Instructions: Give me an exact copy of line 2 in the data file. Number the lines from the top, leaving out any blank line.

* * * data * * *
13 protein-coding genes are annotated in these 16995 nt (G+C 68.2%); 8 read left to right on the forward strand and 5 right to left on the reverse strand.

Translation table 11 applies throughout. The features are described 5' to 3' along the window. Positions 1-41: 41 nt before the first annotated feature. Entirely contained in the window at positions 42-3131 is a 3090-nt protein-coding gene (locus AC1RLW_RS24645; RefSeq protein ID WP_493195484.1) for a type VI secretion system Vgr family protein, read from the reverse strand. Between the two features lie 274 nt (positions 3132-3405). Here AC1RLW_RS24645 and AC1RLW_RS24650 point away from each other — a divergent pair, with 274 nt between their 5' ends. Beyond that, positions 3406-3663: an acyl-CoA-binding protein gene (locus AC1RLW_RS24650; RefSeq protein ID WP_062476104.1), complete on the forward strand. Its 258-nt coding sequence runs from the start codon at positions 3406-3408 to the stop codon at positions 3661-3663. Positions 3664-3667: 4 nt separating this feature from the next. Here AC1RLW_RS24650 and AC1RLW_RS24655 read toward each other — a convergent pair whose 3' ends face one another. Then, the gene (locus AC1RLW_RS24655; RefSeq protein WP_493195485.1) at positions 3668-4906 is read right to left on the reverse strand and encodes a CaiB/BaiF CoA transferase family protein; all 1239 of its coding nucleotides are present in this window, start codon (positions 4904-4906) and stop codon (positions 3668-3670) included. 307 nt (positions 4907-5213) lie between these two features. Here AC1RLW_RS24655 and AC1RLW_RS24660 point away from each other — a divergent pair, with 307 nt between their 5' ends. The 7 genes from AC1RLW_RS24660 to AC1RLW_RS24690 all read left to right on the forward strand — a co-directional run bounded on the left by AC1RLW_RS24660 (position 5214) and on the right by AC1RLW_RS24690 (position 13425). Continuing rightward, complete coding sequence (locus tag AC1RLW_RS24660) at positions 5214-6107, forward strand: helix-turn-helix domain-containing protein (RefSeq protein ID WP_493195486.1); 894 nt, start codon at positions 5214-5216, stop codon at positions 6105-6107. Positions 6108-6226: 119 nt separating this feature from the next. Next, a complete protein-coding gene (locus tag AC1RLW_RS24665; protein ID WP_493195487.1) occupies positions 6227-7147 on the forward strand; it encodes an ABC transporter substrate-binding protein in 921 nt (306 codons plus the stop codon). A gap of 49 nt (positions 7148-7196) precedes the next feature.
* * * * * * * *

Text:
Translation table 11 applies throughout. The features are described 5' to 3' along the window. Positions 1-41: 41 nt before the first annotated feature. Entirely contained in the window at positions 42-3131 is a 3090-nt protein-coding gene (locus AC1RLW_RS24645; RefSeq protein ID WP_493195484.1) for a type VI secretion system Vgr family protein, read from the reverse strand. Between the two features lie 274 nt (positions 3132-3405). Here AC1RLW_RS24645 and AC1RLW_RS24650 point away from each other — a divergent pair, with 274 nt between their 5' ends. Beyond that, positions 3406-3663: an acyl-CoA-binding protein gene (locus AC1RLW_RS24650; RefSeq protein ID WP_062476104.1), complete on the forward strand. Its 258-nt coding sequence runs from the start codon at positions 3406-3408 to the stop codon at positions 3661-3663. Positions 3664-3667: 4 nt separating this feature from the next. Here AC1RLW_RS24650 and AC1RLW_RS24655 read toward each other — a convergent pair whose 3' ends face one another. Then, the gene (locus AC1RLW_RS24655; RefSeq protein WP_493195485.1) at positions 3668-4906 is read right to left on the reverse strand and encodes a CaiB/BaiF CoA transferase family protein; all 1239 of its coding nucleotides are present in this window, start codon (positions 4904-4906) and stop codon (positions 3668-3670) included. 307 nt (positions 4907-5213) lie between these two features. Here AC1RLW_RS24655 and AC1RLW_RS24660 point away from each other — a divergent pair, with 307 nt between their 5' ends. The 7 genes from AC1RLW_RS24660 to AC1RLW_RS24690 all read left to right on the forward strand — a co-directional run bounded on the left by AC1RLW_RS24660 (position 5214) and on the right by AC1RLW_RS24690 (position 13425). Continuing rightward, complete coding sequence (locus tag AC1RLW_RS24660) at positions 5214-6107, forward strand: helix-turn-helix domain-containing protein (RefSeq protein ID WP_493195486.1); 894 nt, start codon at positions 5214-5216, stop codon at positions 6105-6107. Positions 6108-6226: 119 nt separating this feature from the next. Next, a complete protein-coding gene (locus tag AC1RLW_RS24665; protein ID WP_493195487.1) occupies positions 6227-7147 on the forward strand; it encodes an ABC transporter substrate-binding protein in 921 nt (306 codons plus the stop codon). A gap of 49 nt (positions 7148-7196) precedes the next feature.